April 1 – Work of the Worm – Mark Nepo, The Book of Awakening
What the worm eats, feeds the root.
The story is told by a member of the Ojibway tribe that the Creator was having trouble keeping the world together, when a little worm said he could help. The Creator paused, and the little worm spun its imperceptible silk, connecting all of creation with the unseeable web. The Creator’s gift to the worm was to let it live forever, allowing that when the little worm enclosed itself in the unseeable web, it would after a time emerge with the thinnest wings full of colour – as a butterfly.
The story tells us that everything in Creation is connected and that what holds it together comes from the humble work of living on Earth. It tells us that the experience of eternity is possible if we immerse ourselves firsthand in the unseeable web of life. It tells us that if we still ourselves long enough within the web of all there is, we will eventually come to know the lightness of transformation.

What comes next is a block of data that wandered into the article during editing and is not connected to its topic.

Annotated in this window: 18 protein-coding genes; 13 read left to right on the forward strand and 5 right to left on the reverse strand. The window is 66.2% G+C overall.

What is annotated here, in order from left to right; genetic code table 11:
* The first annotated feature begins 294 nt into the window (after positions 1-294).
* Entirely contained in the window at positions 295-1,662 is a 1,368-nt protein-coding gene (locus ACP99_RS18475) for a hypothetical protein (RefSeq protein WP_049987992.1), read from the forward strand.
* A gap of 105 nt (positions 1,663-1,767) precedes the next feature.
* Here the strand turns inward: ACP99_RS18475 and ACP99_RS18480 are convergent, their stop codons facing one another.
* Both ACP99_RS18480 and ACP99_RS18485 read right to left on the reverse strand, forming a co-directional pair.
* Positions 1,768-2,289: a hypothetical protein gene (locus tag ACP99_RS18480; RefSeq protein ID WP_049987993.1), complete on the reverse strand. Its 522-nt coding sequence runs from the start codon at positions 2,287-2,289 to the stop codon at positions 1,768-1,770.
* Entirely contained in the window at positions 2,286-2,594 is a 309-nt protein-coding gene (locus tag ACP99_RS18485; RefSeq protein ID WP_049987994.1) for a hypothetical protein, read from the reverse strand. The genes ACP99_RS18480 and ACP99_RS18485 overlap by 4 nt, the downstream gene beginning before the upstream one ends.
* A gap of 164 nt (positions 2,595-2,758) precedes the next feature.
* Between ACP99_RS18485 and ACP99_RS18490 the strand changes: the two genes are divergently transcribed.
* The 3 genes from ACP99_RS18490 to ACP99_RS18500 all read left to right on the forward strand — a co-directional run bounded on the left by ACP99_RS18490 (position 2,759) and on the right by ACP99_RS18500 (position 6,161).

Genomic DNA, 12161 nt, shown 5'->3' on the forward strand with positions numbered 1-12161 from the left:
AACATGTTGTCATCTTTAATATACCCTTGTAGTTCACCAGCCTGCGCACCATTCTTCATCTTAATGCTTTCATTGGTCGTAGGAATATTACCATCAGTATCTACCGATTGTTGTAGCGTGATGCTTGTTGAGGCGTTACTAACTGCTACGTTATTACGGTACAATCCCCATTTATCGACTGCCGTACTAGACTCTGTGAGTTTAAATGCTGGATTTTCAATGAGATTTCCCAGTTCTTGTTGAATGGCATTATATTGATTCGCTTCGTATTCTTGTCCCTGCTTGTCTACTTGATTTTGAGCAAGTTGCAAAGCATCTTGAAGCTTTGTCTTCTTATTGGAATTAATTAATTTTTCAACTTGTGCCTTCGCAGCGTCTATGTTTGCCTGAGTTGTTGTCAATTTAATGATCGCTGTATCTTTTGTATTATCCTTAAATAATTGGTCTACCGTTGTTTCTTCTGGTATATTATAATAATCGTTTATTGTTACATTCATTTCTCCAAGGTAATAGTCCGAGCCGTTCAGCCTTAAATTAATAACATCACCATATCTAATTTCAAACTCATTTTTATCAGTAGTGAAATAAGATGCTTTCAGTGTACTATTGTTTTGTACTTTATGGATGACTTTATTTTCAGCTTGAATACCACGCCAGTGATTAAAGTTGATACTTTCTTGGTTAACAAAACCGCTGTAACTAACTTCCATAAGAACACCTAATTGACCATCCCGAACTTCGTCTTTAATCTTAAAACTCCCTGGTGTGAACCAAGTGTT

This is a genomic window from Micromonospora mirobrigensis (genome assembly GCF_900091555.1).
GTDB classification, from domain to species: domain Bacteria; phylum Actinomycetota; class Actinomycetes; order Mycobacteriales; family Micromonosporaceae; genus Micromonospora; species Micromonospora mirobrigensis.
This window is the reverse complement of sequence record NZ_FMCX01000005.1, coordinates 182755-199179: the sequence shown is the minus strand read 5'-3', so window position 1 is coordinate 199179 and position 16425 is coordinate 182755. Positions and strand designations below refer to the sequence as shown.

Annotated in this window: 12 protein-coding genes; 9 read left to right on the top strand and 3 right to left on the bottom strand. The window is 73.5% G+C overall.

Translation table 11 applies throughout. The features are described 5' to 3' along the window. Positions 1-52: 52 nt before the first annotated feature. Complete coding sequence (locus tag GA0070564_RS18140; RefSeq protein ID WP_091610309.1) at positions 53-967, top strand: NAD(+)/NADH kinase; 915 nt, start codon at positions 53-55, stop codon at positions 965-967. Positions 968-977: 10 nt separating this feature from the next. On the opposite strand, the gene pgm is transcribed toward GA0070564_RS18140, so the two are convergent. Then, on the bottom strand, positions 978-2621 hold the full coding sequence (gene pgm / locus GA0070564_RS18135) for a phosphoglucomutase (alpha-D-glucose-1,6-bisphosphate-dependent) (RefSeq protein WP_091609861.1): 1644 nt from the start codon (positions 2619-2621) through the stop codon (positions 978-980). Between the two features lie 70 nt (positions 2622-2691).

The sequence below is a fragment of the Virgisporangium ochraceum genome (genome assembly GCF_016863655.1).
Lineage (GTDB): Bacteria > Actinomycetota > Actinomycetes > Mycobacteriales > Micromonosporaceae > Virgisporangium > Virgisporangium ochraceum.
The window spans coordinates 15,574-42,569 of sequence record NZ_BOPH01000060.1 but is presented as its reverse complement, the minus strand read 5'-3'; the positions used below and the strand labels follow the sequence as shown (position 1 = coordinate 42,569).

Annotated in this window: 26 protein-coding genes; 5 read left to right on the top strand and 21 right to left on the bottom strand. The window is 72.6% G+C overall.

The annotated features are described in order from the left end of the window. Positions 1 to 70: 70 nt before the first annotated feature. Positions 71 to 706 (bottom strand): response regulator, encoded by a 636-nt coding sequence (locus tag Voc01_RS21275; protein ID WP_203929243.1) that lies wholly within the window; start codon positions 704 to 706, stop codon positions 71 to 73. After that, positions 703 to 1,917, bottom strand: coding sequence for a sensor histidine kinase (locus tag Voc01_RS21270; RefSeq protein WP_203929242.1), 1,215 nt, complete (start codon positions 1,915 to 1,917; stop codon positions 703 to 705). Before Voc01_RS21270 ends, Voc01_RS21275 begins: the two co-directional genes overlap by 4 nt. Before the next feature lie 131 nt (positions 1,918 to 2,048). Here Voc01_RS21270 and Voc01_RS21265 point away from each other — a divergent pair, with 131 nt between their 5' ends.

Humbly, like a little worm, it is in us to work our experience – our pain and frustration and confusion and wonder – into threads of silk And freely, it is in our realm of choice to first connect everything with our experience and then to make a cocoon of those connections. Finally, we can enter that cocoon of experiential connection – the way a Native American sweats in his lodge, the way a yogi holds his third eye, the way a monk maintains his vow of silence – until we emerge wearing our deepest colours for everyone to see.
Amazingly, the Universe is held together by the unseeable threads of our own experience, and our reward for keeping the web of connection alive is that our spirit emerges through what is personal into the centre of All Being. And so, being who we are, we are suddenly enlivened, however briefly, into the web of All Creation.
No matter how important we imagine others to be, it is each of us who holds things together, in our small humble way of working through the days with all that we have. This is the quiet miracle of spinning connection from our very humanness. This humble practice, that no one can stop, is the work of the worm.